Howes v. Fields 2012 Class

Howesv. Fields 2012



Inthe year 2012, the Supreme Court made a decision on Howes V Fieldscase No. 10-860, griping that a prisoner who gets questioned by theofficers of law enforcement privately about his behavior outside theprison is not normally “held custody” for the reasons of thewarning obligation of Miranda vs. Arizona. However, determinationlike that one relies on the other surrounding situations as well.

Fields,a state prisoner from Michigan, got accompanied from his prison cellby a number of law enforcers to a conference room. Here, he gotquestioned by two deputies of sheriffs about the suspected preconfinement criminal activity. He was not awarded the Miranda cautionor told that he was not supposed to converse with the deputies. Someof the surrounding situations showed that Fields was aware he was notsupposed to speak with the deputies, whereas other situations showthat he was not free to go back to his cell. He finally owned up toother crimes. During the trial, the court rejected the motion ofFields to hold back his declaration of guilt under Miranda vs.Arizona, and he was found guilty. The court of appeal of Michiganavowed, however, the sixth circuit and federal district court heldthat Field had the right to habeas mass relief since the interviewwas a custodial questioning within the Miranda meaning (Harr &ampHess, 2002).


TheSupreme Court inverted, discarding the reading of the Sixth Circuitof Mathis vs. United States, to hold that separation from thepopulation of the general prison joined with the questioning aboutbehavior happening outside prison comprises custodial questioning perse. The court maintained that its standards did not give support tosuch kind of categorical policy. It insisted that the efforts ofwhether questioning is custodial rests on the manner in which asuspect would measure his or her freedom of movement taking intoconsideration of “every of the situation surrounding questioning.”Since the facts in this case were steady with a surrounding, wherebya reasonable individual would have felt free to finish theinterrogation and go, subject to the normal control of life in thecell, the court maintained that the questioning was not custodial(Harr &amp Hess, 2002). Justice Alito delivered the opinion of thecourt, whereby Chief Justice Robert and Justices Kagan, Kennedy,Scalia and Thomas joined. A dissenting opinion got filed by JusticeGinsburg, whereby Justices Sotomayor and Breyer joined.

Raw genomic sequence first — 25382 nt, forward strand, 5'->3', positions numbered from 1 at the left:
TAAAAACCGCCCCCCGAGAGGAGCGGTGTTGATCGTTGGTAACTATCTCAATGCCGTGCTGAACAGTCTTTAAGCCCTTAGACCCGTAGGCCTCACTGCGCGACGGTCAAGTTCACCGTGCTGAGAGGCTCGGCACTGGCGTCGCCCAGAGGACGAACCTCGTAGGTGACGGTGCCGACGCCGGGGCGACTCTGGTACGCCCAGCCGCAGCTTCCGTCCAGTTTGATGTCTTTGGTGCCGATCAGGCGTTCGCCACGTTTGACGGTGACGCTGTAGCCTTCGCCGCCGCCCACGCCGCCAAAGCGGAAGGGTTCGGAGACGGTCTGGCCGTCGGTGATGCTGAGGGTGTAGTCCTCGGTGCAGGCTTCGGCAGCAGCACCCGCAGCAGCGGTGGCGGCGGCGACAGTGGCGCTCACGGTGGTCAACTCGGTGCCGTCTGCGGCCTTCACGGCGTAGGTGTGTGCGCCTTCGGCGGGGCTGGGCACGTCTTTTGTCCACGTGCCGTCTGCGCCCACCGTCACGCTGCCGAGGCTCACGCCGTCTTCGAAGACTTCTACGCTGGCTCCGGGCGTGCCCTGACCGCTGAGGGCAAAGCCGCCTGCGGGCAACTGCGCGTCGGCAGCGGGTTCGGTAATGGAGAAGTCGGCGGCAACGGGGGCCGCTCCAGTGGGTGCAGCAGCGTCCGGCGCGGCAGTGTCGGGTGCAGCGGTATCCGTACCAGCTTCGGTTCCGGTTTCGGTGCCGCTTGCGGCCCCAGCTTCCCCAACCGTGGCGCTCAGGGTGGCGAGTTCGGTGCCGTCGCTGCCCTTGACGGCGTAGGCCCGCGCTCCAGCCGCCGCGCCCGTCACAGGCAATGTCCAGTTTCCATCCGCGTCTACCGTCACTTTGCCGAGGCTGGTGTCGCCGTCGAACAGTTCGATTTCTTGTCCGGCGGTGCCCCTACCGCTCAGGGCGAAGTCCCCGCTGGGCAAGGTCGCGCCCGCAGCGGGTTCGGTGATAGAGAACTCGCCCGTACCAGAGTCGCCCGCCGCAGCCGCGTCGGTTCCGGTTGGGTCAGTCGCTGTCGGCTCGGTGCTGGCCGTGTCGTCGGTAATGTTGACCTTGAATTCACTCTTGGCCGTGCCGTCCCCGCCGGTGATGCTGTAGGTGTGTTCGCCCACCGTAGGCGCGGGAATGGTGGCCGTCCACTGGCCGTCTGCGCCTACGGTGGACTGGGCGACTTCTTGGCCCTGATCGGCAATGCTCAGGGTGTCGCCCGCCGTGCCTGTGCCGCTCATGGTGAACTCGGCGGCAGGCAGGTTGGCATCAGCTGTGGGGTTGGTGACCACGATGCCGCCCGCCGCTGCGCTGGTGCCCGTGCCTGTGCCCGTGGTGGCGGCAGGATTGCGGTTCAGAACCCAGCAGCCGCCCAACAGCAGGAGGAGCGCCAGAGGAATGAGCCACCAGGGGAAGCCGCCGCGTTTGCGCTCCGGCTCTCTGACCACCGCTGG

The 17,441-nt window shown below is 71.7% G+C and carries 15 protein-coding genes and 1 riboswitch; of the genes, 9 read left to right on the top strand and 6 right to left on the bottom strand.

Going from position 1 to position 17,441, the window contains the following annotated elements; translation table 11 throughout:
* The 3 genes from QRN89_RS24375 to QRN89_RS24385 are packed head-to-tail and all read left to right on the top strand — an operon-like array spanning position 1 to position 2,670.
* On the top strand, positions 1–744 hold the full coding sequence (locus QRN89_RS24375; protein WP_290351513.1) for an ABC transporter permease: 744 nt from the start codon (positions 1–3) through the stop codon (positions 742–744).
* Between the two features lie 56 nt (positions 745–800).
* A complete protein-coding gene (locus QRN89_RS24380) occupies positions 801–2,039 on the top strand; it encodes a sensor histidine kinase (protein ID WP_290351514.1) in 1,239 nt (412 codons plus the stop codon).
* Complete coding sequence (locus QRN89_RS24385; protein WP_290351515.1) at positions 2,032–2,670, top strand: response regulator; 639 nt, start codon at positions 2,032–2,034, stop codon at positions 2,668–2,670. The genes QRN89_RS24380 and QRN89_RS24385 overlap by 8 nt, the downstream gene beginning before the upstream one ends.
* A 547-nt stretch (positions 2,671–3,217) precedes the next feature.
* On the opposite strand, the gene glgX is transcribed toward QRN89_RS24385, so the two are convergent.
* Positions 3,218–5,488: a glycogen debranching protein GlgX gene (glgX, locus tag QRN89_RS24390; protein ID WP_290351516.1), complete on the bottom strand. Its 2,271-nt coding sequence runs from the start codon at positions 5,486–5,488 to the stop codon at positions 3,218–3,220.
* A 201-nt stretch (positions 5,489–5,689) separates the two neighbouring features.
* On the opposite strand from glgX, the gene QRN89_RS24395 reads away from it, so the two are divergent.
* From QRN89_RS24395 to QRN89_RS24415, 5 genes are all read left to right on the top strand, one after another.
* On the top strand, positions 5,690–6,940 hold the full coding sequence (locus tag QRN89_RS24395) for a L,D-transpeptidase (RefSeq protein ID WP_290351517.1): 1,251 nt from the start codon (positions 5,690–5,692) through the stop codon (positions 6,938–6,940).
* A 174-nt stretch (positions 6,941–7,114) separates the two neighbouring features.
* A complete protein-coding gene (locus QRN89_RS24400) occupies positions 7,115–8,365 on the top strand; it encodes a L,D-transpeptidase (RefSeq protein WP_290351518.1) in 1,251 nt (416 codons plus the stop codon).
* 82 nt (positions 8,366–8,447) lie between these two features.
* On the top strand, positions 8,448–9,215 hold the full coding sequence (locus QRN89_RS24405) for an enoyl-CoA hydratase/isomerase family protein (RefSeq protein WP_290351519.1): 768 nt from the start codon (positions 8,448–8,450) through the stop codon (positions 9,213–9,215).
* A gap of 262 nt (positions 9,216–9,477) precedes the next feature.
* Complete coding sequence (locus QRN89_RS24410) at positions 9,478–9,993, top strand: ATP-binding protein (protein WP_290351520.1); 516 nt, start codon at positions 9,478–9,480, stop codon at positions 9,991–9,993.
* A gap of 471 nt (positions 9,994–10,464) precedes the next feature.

Theprecedents of the court do not vividly establish the categoricalpolicy that the Sixth Circuit used. The court has declinedrepeatedly to agree to any such policy. The Sixth Circuitmisunderstood Mathis, which basically held, as important here, that aconvict who otherwise meets the Miranda custody requirements is nottaken outside Miranda range since he got imprisoned for an offensethat was unconnected. It did not maintain that imprisonment alonecomprises Miranda custody. Nor does the testimonial in Maryland vs.Shartzer that “Nobody questions that the Shartzer the convict wasin detention for Miranda reasons” support a per se policy. Itmeans that just the problem of custody got no challenge in that case.Lastly, in contrast to the suggestion of the respondent, Miranda didnot hold the intrinsically persuasive pressures of custodialquestioning are present always when the convict is taken aside andinterrogated about the happening outside the prison (Harr &amp Hess,2002). The categorical rule of the Sixth Circuit- that detention,interrogation in private, and interrogation about the trial in theoutside world build a custodial condition for Miranda reasons- iswrong.


Harr,J. &amp Hess, K. (2002).&nbspConstitutionallaw and the criminal justice system&nbsp(2nded.). Belmont, CA: Wadsworth/Thomson Learning.